If you can, spare a thought for former Iranian vice president Mohammad Ali Abtahi, who I had the pleasure of meeting in November 2007 here in Oakland, as seen above.
BEIRUT (AP) — The wife of a prominent pro-reform Iranian politician said Monday her husband was forced into confessing he helped fuel post-election riots as part of a plot to topple the government and said he appeared drugged days before the trial.
The contention by Fahimeh Mousavinejad came as opposition groups claimed the government’s prosecution of about 100 activists for leading protests of the disputed election results was a propaganda show.
Mousavingejad’s husband, former Vice President Mohammad Abtahi, looked gaunt and disheveled when he confessed in a televised broadcast during the opening session of the mass trial on Saturday.
Mousavinejad said she was under pressure from authorities not to talk about her husband’s trial — or, if she spoke, only to support his confessions. Still, she denounced his testimony as coerced and said he appeared drugged when she saw him two days before the trial.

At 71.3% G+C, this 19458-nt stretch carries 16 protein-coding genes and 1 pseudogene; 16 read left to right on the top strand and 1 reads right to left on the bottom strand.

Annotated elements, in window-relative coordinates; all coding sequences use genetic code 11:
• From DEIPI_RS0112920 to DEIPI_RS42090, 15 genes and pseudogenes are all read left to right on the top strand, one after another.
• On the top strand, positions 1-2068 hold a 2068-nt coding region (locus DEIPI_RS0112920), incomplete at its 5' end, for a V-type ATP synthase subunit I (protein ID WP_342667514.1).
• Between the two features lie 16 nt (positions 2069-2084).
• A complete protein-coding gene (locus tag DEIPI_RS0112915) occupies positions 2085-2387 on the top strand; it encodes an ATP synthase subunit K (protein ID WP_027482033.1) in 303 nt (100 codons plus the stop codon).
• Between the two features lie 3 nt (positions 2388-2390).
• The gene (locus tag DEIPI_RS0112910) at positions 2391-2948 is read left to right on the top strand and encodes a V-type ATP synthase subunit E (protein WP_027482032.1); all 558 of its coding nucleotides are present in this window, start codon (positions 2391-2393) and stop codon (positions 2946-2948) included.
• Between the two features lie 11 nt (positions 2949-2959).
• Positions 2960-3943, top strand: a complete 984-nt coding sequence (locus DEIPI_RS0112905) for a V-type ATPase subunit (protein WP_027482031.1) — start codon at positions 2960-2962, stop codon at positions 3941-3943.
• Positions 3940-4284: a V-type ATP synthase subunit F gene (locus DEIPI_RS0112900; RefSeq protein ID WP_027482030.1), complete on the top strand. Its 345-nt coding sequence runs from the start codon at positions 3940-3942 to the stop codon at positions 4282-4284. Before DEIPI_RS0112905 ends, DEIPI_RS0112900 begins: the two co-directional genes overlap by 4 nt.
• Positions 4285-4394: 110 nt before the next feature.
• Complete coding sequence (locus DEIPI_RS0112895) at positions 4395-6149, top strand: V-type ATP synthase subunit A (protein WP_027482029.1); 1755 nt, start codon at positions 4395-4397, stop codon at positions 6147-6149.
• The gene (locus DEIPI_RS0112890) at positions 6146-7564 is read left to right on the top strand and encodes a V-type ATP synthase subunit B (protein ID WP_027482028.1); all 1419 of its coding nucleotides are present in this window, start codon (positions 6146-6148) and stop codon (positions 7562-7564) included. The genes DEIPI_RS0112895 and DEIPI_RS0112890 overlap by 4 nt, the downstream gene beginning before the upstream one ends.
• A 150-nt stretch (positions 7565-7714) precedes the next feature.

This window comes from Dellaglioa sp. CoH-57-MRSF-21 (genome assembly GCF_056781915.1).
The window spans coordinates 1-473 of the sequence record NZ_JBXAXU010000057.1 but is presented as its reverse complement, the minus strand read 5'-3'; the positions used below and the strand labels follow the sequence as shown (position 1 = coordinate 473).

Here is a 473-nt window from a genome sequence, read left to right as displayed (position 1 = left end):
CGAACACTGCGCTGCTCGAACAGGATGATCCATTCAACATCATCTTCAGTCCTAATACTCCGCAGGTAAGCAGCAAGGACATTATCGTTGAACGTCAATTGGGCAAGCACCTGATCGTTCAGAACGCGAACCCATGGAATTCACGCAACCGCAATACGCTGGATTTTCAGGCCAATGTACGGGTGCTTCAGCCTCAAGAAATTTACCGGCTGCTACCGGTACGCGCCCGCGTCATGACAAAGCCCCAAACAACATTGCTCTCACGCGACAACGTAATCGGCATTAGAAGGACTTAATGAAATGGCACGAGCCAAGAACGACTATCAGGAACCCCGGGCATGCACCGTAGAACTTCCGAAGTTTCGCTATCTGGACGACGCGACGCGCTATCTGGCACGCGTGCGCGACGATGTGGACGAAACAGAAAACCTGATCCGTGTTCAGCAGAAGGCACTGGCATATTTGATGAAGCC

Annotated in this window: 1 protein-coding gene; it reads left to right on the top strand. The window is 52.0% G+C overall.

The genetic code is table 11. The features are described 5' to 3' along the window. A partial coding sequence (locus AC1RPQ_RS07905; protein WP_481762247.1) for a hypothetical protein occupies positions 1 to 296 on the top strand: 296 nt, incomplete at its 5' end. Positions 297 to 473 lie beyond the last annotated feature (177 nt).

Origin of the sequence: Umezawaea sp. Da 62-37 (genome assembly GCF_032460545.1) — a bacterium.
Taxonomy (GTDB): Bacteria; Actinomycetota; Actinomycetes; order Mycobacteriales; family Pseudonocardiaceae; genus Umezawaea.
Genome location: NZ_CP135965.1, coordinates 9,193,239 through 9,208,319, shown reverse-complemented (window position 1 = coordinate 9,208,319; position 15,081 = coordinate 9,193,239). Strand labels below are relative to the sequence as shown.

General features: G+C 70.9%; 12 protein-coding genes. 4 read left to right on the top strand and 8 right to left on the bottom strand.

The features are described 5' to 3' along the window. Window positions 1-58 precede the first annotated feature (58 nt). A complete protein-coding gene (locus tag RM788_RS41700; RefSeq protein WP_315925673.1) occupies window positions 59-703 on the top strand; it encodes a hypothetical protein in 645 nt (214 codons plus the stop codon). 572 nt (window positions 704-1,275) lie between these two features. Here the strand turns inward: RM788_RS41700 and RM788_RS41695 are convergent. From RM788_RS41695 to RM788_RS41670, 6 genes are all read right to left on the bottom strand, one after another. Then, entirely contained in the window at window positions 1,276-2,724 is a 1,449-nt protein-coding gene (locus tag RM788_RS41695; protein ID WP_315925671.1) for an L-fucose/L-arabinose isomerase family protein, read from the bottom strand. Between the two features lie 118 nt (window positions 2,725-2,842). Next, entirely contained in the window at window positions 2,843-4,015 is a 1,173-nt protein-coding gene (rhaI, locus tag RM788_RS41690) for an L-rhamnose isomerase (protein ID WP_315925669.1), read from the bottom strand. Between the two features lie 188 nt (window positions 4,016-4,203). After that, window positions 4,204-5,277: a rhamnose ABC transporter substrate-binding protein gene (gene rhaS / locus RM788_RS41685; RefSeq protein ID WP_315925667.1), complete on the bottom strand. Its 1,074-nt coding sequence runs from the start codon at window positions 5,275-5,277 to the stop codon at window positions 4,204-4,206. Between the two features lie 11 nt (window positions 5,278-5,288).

”No one anywhere in the world would believe the confessions of someone whose lawyer hasn’t seen him even for one moment, or someone who has been in solitary confinement for 45 days,” Mousavinejad, told The Associated Press in a telephone interview.
The broadcast confessions, plus a warning Sunday that opposition figures who criticize the trial will be prosecuted, were seen as an effort to intimidate the reformist movement led by Mir Hossein Mousavi, who claims to be the rightful winner of the election. The claim that the confessions were staged also undermined the credibility of the trials.